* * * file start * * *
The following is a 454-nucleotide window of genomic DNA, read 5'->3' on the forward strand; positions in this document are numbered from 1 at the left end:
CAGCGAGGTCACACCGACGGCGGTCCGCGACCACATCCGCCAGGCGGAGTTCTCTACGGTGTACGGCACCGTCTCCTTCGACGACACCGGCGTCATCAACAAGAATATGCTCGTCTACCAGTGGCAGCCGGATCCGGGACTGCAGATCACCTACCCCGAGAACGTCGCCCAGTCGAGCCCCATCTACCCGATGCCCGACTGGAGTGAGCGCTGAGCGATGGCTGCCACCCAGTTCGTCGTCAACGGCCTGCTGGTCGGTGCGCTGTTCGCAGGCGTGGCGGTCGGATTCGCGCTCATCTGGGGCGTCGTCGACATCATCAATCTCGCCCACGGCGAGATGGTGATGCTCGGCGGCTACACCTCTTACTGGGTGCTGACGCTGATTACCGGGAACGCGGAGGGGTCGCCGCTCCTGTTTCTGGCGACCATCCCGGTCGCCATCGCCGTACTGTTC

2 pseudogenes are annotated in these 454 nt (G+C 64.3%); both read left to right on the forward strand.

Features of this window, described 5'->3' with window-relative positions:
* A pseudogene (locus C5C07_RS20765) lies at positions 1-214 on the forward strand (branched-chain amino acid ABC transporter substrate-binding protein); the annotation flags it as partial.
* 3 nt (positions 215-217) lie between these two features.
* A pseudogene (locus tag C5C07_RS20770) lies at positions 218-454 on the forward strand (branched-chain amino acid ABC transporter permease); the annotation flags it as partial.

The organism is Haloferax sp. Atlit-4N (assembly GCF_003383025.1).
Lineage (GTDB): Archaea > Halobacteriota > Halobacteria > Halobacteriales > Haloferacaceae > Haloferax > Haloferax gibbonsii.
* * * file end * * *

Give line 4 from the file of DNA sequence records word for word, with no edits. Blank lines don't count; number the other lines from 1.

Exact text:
Features of this window, described 5'->3' with window-relative positions: